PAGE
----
Thursday, 14 April 2011

South or South-east Force 3 to 4, Visibility Moderate

A few new migrants seem to arrived overnight, there were several reed warbler around the reserve and I also saw and heard my first garden warbler. The moth trap also contained a migrant, a dark sword-grass, a species that usual starts turning up after mid-summer. It is not the most spectacular to look at but the distances it covers are impressive. There was also the first scarce prominent of the year, these are very fine moths, but the scales are lost from the wings very easily, you can see a few bare patches on the wings of this one.
Also in the trap was a single harlequin ladybird, an alien species now firmly here to stay.
The blossom season moves on, the cherry plum flowered first and is now well over, the blackthorn followed and is also now largely over as is our single pear tree. However the scatter of apple trees are all now in full flower.
Under the trees the wild daffodil are all finished and the bluebell still a little way off but the wild arum are at their peak and some of them are looking especially magnificent, the conditions this year must be ideal.
Of course today was Thursday and so the volunteers were in and today's task was to put out the tern rafts, complete with the new pumice and shell covering. The light winds were good for towing them out, but despite this it is always a bit tricky getting them to go in a straight line. Still all four were put out, all we need now is for some of the five common tern out on Ibsley Water today to come south and find them. No pictures as I was in the boat all morning and I took my camera, rather than the new water-proof one, which would have been a better idea.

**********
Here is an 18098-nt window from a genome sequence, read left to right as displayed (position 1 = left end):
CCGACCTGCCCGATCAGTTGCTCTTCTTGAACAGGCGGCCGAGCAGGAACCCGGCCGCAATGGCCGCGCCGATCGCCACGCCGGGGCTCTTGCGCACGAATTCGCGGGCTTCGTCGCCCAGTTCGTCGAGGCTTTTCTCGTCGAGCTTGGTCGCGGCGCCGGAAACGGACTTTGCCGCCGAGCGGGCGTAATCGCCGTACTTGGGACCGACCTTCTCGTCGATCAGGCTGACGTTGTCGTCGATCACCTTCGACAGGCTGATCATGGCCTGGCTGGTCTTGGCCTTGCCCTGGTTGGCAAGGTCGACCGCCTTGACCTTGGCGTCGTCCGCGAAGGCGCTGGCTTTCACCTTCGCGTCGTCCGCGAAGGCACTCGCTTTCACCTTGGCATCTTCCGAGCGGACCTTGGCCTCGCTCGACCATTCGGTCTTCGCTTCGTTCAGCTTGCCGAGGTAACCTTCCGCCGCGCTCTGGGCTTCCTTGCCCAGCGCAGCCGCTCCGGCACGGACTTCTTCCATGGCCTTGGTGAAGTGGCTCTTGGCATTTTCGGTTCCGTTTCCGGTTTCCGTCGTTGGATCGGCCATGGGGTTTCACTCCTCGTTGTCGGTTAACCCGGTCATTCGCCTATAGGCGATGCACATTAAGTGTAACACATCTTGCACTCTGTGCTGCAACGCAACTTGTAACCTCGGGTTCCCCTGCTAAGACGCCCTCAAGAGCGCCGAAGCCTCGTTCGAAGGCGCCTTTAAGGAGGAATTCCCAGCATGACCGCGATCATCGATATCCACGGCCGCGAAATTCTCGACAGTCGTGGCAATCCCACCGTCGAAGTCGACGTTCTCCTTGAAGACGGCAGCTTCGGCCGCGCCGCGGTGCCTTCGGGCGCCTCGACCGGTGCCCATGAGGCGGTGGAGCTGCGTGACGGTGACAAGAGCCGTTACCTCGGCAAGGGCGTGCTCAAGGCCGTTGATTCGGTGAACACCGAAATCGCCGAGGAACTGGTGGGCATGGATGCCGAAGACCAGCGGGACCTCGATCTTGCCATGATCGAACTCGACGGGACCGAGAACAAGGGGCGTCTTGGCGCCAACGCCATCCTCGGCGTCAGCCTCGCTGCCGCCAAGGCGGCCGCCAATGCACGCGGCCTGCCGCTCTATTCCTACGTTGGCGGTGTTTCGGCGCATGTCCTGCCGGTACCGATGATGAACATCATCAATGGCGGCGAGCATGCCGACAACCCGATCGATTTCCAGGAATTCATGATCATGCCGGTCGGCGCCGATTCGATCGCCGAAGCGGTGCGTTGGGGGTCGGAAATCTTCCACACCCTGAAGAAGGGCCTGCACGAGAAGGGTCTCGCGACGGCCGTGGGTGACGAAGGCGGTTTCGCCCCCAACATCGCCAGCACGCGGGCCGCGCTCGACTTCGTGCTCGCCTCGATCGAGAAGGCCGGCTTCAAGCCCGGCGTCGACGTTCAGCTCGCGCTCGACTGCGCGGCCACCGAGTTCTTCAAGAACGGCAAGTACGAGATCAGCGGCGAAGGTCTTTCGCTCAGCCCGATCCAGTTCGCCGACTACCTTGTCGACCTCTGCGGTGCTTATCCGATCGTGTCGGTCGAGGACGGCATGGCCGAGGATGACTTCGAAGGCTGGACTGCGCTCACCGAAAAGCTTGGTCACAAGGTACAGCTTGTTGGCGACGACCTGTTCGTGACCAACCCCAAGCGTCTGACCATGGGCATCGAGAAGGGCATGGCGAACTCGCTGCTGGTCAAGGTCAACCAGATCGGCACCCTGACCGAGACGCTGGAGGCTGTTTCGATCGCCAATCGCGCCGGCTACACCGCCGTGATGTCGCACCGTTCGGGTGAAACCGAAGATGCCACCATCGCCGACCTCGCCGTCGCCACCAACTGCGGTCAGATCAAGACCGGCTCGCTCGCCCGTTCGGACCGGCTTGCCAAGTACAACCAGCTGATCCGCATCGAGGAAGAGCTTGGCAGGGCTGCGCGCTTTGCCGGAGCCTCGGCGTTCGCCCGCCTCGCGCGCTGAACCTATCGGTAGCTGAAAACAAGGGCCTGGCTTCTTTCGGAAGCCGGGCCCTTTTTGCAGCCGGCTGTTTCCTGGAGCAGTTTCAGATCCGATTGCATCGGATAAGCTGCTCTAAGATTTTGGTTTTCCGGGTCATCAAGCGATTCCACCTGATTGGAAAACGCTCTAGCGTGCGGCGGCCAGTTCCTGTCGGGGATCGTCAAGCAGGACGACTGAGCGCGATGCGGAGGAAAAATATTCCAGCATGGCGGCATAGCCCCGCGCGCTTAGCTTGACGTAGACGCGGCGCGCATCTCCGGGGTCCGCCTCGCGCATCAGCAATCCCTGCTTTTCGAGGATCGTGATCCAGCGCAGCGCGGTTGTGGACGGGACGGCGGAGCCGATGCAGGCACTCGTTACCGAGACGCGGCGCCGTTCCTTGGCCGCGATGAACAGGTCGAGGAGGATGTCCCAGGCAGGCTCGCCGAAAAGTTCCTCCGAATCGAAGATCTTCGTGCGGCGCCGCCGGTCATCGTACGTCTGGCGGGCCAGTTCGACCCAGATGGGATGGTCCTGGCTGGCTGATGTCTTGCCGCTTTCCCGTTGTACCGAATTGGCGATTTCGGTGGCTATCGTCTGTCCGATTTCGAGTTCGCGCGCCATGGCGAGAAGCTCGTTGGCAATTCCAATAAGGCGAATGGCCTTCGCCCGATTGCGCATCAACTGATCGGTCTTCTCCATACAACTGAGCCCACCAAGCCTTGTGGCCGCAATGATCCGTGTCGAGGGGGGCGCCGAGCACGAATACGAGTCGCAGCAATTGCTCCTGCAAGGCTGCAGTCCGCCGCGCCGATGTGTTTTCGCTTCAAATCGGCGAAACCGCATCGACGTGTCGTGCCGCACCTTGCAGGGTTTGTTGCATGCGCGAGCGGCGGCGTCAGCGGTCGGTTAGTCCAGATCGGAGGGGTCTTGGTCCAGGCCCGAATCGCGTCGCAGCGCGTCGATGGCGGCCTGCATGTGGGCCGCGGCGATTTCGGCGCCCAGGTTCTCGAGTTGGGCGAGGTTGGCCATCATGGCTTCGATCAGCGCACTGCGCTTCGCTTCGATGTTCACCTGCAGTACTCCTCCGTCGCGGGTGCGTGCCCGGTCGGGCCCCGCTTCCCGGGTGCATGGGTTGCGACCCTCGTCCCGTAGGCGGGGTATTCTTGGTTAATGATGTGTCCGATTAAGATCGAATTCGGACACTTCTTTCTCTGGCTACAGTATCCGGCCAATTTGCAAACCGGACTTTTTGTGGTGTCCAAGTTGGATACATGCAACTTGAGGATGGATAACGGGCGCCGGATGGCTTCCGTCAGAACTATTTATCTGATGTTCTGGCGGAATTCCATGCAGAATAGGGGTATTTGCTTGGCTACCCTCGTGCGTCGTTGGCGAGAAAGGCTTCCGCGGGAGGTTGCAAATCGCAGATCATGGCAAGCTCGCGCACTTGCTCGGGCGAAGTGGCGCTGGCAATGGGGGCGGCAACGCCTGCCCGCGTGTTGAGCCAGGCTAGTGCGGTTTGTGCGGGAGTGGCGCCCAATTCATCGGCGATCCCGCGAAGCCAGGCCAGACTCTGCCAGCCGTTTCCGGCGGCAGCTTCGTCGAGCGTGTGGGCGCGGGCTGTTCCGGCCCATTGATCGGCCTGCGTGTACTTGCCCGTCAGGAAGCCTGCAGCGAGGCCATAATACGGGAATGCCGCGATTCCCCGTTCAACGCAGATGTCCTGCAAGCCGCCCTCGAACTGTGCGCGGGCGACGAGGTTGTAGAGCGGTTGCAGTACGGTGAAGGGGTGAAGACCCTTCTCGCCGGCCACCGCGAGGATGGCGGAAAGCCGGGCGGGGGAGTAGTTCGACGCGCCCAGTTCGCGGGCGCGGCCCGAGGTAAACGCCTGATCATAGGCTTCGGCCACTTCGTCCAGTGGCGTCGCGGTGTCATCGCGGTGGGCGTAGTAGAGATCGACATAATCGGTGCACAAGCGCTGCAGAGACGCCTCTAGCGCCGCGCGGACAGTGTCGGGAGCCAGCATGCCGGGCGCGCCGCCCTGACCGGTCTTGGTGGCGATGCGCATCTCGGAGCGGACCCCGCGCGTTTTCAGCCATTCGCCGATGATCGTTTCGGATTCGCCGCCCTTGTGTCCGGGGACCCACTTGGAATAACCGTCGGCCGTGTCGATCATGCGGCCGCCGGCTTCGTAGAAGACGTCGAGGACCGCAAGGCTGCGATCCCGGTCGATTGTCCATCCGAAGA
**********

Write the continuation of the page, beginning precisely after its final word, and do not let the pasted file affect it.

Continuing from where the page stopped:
I had intended to look for the false morel fungus last week, but forgot, prompted by a call to ask if they were up yet, I looked this afternoon and the answer was that there are several, although most already a little past their best. The picture shows the best of the them.
Apart from the reed and garden warbler, the day was notable for the mix of winter and summer birds. On Ibsley Water 3 goldeneye, 4 goosander and a few wigeon tell of winter but sand and house martin and swallow speak of summer. A dunlin and a common sandpiper were just moving through, but I think the 5 common tern are here to stay as they have been there a few days now. The only other notable bird was a second summer yellow-legged gull.

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